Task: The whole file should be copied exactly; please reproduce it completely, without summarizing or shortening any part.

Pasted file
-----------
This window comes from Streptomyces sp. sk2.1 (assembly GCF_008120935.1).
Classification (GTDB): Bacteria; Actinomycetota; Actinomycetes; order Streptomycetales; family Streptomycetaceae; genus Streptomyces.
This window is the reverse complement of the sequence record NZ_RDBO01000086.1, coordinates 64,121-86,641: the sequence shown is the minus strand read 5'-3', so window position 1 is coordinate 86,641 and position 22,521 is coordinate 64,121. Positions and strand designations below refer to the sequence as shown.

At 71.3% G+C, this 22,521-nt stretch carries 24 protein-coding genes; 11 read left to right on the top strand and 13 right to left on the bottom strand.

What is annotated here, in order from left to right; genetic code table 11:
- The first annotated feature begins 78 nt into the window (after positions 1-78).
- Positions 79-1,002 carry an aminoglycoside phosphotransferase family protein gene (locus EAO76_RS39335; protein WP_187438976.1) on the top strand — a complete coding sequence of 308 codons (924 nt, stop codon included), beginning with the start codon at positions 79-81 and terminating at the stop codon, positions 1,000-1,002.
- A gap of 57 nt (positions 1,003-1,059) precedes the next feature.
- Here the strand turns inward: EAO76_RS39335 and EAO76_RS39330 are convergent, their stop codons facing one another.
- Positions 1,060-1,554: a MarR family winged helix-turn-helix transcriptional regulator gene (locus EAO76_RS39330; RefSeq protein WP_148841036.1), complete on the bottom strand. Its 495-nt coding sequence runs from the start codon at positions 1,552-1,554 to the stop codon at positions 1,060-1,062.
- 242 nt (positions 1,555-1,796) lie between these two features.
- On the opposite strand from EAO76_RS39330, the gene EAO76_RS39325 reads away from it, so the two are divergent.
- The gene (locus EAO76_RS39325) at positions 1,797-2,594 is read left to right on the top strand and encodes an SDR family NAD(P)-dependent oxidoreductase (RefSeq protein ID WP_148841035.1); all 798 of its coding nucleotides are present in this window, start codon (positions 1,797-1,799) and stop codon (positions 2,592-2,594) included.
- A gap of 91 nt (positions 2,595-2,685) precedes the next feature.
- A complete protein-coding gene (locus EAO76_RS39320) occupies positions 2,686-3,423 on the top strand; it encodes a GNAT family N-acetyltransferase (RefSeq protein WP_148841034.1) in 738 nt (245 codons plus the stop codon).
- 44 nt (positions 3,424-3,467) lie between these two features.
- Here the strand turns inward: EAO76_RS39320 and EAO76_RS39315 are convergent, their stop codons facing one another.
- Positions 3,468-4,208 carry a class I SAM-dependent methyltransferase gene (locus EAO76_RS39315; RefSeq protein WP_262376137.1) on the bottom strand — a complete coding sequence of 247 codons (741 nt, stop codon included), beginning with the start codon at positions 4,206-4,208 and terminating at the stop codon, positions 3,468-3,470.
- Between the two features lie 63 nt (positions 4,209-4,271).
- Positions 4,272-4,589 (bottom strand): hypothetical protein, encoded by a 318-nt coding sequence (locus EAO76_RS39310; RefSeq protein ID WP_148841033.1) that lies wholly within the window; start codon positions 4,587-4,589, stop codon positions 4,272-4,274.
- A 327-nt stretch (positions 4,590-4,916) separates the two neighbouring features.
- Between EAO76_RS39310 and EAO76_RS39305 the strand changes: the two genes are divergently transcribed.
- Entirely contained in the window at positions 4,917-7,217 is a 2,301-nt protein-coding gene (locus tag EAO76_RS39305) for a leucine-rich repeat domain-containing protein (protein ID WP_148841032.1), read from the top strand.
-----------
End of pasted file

This window comes from Streptomyces sp. sk2.1 (assembly GCF_008120935.1).
Classification (GTDB): Bacteria; Actinomycetota; Actinomycetes; order Streptomycetales; family Streptomycetaceae; genus Streptomyces.
This window is the reverse complement of the sequence record NZ_RDBO01000086.1, coordinates 64,121-86,641: the sequence shown is the minus strand read 5'-3', so window position 1 is coordinate 86,641 and position 22,521 is coordinate 64,121. Positions and strand designations below refer to the sequence as shown.

At 71.3% G+C, this 22,521-nt stretch carries 24 protein-coding genes; 11 read left to right on the top strand and 13 right to left on the bottom strand.

What is annotated here, in order from left to right; genetic code table 11:
- The first annotated feature begins 78 nt into the window (after positions 1-78).
- Positions 79-1,002 carry an aminoglycoside phosphotransferase family protein gene (locus EAO76_RS39335; protein WP_187438976.1) on the top strand — a complete coding sequence of 308 codons (924 nt, stop codon included), beginning with the start codon at positions 79-81 and terminating at the stop codon, positions 1,000-1,002.
- A gap of 57 nt (positions 1,003-1,059) precedes the next feature.
- Here the strand turns inward: EAO76_RS39335 and EAO76_RS39330 are convergent, their stop codons facing one another.
- Positions 1,060-1,554: a MarR family winged helix-turn-helix transcriptional regulator gene (locus EAO76_RS39330; RefSeq protein WP_148841036.1), complete on the bottom strand. Its 495-nt coding sequence runs from the start codon at positions 1,552-1,554 to the stop codon at positions 1,060-1,062.
- 242 nt (positions 1,555-1,796) lie between these two features.
- On the opposite strand from EAO76_RS39330, the gene EAO76_RS39325 reads away from it, so the two are divergent.
- The gene (locus EAO76_RS39325) at positions 1,797-2,594 is read left to right on the top strand and encodes an SDR family NAD(P)-dependent oxidoreductase (RefSeq protein ID WP_148841035.1); all 798 of its coding nucleotides are present in this window, start codon (positions 1,797-1,799) and stop codon (positions 2,592-2,594) included.
- A gap of 91 nt (positions 2,595-2,685) precedes the next feature.
- A complete protein-coding gene (locus EAO76_RS39320) occupies positions 2,686-3,423 on the top strand; it encodes a GNAT family N-acetyltransferase (RefSeq protein WP_148841034.1) in 738 nt (245 codons plus the stop codon).
- 44 nt (positions 3,424-3,467) lie between these two features.
- Here the strand turns inward: EAO76_RS39320 and EAO76_RS39315 are convergent, their stop codons facing one another.
- Positions 3,468-4,208 carry a class I SAM-dependent methyltransferase gene (locus EAO76_RS39315; RefSeq protein WP_262376137.1) on the bottom strand — a complete coding sequence of 247 codons (741 nt, stop codon included), beginning with the start codon at positions 4,206-4,208 and terminating at the stop codon, positions 3,468-3,470.
- Between the two features lie 63 nt (positions 4,209-4,271).
- Positions 4,272-4,589 (bottom strand): hypothetical protein, encoded by a 318-nt coding sequence (locus EAO76_RS39310; RefSeq protein ID WP_148841033.1) that lies wholly within the window; start codon positions 4,587-4,589, stop codon positions 4,272-4,274.
- A 327-nt stretch (positions 4,590-4,916) separates the two neighbouring features.
- Between EAO76_RS39310 and EAO76_RS39305 the strand changes: the two genes are divergently transcribed.
- Entirely contained in the window at positions 4,917-7,217 is a 2,301-nt protein-coding gene (locus tag EAO76_RS39305) for a leucine-rich repeat domain-containing protein (protein ID WP_148841032.1), read from the top strand.